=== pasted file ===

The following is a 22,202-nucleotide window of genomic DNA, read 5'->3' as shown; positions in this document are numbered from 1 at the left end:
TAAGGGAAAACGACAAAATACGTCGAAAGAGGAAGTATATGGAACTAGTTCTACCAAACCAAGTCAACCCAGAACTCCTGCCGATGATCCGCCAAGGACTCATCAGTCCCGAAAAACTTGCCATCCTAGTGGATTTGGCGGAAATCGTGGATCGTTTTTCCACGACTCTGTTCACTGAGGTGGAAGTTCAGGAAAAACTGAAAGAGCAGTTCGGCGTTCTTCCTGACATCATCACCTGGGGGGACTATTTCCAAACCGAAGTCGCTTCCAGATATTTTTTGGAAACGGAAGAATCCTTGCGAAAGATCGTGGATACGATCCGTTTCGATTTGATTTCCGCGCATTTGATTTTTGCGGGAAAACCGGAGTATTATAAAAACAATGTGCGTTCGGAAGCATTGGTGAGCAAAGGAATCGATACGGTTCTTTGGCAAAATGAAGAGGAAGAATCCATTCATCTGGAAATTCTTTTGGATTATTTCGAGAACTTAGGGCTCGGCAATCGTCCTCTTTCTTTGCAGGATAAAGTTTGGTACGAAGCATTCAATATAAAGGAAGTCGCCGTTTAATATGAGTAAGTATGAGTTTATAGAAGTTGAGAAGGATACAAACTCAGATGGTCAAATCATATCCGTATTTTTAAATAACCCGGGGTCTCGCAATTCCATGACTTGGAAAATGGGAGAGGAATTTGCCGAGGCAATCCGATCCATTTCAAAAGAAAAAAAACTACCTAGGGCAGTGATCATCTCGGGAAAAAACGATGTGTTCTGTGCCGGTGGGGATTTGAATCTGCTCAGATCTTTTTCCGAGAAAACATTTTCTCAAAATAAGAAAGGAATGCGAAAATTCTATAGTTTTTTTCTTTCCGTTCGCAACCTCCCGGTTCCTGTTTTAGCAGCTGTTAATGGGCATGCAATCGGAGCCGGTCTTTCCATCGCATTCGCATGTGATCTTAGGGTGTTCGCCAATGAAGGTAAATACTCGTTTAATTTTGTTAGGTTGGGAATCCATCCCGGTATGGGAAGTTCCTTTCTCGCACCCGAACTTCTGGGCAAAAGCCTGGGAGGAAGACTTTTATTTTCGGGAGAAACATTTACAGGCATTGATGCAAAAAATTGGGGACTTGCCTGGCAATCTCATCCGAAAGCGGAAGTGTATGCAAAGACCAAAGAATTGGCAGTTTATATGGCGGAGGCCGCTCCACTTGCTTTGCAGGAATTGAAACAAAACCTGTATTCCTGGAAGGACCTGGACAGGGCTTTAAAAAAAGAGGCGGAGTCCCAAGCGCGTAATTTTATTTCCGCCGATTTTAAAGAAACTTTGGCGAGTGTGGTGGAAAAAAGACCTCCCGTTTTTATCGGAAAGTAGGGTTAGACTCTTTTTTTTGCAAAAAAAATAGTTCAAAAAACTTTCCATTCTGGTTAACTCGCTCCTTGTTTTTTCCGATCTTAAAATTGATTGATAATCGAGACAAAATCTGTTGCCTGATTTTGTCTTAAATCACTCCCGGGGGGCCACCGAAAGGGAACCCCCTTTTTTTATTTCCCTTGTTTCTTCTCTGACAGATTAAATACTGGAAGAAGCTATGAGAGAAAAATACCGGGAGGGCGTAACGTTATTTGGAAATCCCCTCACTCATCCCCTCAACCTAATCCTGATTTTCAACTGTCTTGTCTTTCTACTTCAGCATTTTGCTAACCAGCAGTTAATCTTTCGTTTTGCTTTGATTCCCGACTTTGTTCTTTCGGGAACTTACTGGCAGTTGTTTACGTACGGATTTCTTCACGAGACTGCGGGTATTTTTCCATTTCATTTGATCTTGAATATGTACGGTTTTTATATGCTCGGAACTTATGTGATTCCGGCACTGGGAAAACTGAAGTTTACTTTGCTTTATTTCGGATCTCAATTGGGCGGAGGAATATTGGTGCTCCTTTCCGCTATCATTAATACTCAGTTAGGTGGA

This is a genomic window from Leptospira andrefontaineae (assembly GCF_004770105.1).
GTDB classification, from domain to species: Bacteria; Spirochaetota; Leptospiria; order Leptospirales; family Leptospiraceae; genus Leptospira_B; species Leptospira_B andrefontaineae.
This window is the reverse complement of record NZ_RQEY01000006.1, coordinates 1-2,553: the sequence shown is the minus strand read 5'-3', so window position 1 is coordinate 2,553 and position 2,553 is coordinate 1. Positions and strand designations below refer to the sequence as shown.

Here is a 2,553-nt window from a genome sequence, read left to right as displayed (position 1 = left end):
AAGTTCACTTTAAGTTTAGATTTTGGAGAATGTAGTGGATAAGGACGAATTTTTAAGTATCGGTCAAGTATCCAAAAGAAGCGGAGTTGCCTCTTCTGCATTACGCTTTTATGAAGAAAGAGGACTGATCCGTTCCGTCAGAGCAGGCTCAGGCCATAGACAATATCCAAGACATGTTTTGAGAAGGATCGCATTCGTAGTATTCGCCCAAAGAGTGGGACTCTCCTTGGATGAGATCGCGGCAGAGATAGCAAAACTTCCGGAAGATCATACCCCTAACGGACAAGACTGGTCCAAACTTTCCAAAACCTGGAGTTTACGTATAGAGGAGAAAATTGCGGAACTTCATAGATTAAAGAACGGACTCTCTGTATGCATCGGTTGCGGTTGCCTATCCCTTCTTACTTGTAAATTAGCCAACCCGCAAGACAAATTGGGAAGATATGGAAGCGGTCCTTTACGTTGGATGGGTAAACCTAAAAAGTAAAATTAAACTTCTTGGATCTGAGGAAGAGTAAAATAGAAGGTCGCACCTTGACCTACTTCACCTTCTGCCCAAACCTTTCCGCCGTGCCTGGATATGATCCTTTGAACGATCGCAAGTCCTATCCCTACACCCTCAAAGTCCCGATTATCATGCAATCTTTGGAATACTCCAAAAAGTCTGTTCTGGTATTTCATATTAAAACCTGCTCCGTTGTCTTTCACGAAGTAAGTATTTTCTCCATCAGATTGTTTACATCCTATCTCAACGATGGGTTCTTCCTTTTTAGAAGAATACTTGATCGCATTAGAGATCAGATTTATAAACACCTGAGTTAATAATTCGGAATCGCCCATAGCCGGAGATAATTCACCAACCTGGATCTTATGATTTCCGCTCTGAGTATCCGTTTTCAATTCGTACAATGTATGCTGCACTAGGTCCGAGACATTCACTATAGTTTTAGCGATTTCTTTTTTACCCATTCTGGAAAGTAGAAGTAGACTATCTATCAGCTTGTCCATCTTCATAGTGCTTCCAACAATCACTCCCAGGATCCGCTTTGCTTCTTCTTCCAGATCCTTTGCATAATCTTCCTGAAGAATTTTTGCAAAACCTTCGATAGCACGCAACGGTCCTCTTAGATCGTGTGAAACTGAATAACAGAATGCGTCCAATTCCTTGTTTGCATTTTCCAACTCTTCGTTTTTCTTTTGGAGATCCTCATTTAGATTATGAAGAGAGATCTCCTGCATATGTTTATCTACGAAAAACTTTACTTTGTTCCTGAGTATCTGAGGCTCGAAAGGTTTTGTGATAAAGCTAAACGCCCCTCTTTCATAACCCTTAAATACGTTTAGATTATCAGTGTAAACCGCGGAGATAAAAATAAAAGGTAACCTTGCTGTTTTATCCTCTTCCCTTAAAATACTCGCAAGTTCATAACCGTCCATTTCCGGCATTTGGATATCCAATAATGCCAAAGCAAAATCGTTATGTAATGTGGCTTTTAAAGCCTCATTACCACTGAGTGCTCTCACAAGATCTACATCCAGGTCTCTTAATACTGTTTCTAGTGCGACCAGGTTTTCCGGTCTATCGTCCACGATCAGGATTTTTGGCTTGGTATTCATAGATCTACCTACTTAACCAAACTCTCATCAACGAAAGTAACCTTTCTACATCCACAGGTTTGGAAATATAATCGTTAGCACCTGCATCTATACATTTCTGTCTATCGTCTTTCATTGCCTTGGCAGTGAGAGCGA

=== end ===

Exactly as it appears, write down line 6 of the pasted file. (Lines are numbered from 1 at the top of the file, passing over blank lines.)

Here is a 2,553-nt window from a genome sequence, read left to right as displayed (position 1 = left end):